Brian Taylor examines symbolism in Toren’s mechanics, design, genre, characters, and imagery.
Two things I dread: decreasing the signal-to-noise ratio and being dishonest about how complex the world is. Both of these are pretty paralyzing to a writer. Writing is violent. To write about something you have to cut away all the things that can’t be written down, rip it away from all the things you don’t notice and all the things you don’t know how to capture. Then, if you’ve managed to get your hands on anything, if there’s anything left, you begin to pick it apart. Editors, how-tos, the voice inside your head, everyone tells you to find the essence,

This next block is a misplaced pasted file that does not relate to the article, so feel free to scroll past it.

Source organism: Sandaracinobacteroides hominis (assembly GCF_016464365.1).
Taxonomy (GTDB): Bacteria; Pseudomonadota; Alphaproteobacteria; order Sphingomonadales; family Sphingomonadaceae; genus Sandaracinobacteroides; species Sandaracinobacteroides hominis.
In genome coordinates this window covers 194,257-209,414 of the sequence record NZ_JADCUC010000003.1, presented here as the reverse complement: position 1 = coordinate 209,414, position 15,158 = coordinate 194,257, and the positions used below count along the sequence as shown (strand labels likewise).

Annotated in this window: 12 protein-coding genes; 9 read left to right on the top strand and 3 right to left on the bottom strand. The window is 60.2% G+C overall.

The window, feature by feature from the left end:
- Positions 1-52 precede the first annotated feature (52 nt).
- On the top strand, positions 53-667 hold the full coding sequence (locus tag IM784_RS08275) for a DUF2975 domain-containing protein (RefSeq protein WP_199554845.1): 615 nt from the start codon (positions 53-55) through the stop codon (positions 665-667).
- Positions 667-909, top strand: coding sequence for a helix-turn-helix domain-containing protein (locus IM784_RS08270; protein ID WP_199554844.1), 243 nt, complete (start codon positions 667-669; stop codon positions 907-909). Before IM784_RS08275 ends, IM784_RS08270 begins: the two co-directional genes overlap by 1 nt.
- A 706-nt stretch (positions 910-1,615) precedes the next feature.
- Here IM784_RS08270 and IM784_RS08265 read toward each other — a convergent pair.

I’m fairly certain I’ll never become an antiquarian bookseller in real life, so I’ll settle for playing one on the Internet.
Nathan Drake talks too much. John Wayne talked too little.
Unwinnable’s Pulp Book Club returns with Stu Horvath and Brian Taylor picking the bones of Roger Zelazny’s A Night in the Lonesome October. Read the book? Join the discussion!
Every week, Brian Taylor digs through the Unwinnable archives to bring old gems to your attention. This week’s theme, appropriately, is Beginnings.